Thread: COAL ?
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Old November 2, 2012, 05:31 PM   #6
Join Date: March 4, 2005
Location: Ohio
Posts: 14,989
Yes. The 1 caliber into the neck thing was an old rule of thumb. The fact .308 Winchester and .223 Remington necks are less than a caliber long is why you can find published opinions from the 50's and early 60's that the necks of those two rounds are too short to ever possibly allow them to match the accuracy of the .30-06 and .222 Remington.

The actual relationship between seating depth and accuracy is complicated. The chart Brian referred to actually was .30-06 round nose bullet data from the Lloyd Brownell study of absolute pressure published in 1965. It shows pressure of a fixed powder charge having a minimum value seating depth, and being higher either side of that seating depth. Brownell felt it was a point where dominance of the fact seating deeper reduces the powder burning space increases pressure and fact a longer seated bullet doesn't allow as much gas to bypass the bullet before the bullet obturates the bore was the real explanation.

But here's where it gets complicated. There seems to be at least one and sometimes two or, rarely, even three different seating depths at which a particular bullet is most accurate in a rifle. Berger has a procedure for finding the best depth here. It's as if there is some location where the bullet jump and the gas stream around the bullet work to best center it in the bore. The problem is that when you tune seating depth you are changing the pressure, velocity, and barrel time simultaneously if you don't also retune the load. That can be done with the assistance of QuickLOAD to neutralize it, but getting those two varables isolated has tripped up many a handloader.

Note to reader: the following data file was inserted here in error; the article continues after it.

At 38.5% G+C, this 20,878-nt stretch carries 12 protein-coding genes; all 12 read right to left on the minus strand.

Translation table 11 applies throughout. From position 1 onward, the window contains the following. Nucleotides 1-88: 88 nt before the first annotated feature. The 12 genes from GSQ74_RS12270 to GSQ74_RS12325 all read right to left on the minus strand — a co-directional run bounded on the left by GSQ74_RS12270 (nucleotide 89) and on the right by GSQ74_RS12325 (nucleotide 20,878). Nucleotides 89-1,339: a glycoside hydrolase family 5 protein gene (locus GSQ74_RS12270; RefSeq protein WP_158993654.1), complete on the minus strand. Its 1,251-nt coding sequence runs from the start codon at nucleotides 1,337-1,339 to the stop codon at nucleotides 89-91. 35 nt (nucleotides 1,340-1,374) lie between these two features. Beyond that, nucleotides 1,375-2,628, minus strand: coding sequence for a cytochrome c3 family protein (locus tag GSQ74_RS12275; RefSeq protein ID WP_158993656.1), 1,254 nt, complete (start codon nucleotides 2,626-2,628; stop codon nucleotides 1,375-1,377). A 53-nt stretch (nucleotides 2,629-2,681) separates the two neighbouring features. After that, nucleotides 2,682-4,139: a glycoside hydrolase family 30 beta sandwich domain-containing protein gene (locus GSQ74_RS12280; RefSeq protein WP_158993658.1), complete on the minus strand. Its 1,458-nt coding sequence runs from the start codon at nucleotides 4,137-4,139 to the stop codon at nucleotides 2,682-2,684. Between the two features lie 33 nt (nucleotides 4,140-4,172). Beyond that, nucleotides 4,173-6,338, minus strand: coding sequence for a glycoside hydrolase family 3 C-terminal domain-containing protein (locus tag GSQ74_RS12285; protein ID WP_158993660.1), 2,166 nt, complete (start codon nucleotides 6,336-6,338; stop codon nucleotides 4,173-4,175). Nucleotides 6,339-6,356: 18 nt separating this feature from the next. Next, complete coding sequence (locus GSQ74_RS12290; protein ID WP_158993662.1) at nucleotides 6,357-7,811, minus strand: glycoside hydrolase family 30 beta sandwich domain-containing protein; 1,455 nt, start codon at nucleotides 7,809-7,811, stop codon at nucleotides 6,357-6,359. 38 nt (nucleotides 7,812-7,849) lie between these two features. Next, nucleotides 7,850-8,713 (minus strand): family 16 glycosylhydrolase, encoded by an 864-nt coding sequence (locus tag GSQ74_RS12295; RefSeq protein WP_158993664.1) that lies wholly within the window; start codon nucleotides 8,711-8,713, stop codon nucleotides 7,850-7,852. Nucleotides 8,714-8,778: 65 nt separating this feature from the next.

The terminology has changed over time. The old Rifleman magazines commonly spoke of Cartridge Over-All Length, or Cartridge OAL, which many abbreviate as COAL even today. Some would drop the "Cartridge", as you do, to get OAL. But strictly speaking, neither is current. The problems is that sometime between about WWII and the 1960's the usage of "overall and over-all" changed.

In my Webster's 2nd edition (1948 printing), the word overall, a compound word that dates back to Chaucer, meant only to take altogether, as in, his life was good overall. The hyphenated form was used exclusively to describe physical length as in, the boat was 22 feet over-all. Obviously the initial for "Overall" would just be "O", while "Over-All: has two initials, "OA".

By the time you get to Webster's 3rd unabridged (mine was printed in 1966), the hyphenated form is completely gone and length is also being written as the compound word with the single letter initial. Thus Cartridge Overall Length is the modern term, or COL. OL is all you use if you want to drop "cartridge" from the description, though that can lead to confusion if the context isn't clear, as overall lengths of guns are also a topic of discussion at times.

The time to correct people is when they use AOL, having confused cartridge length with the once-popular online service.
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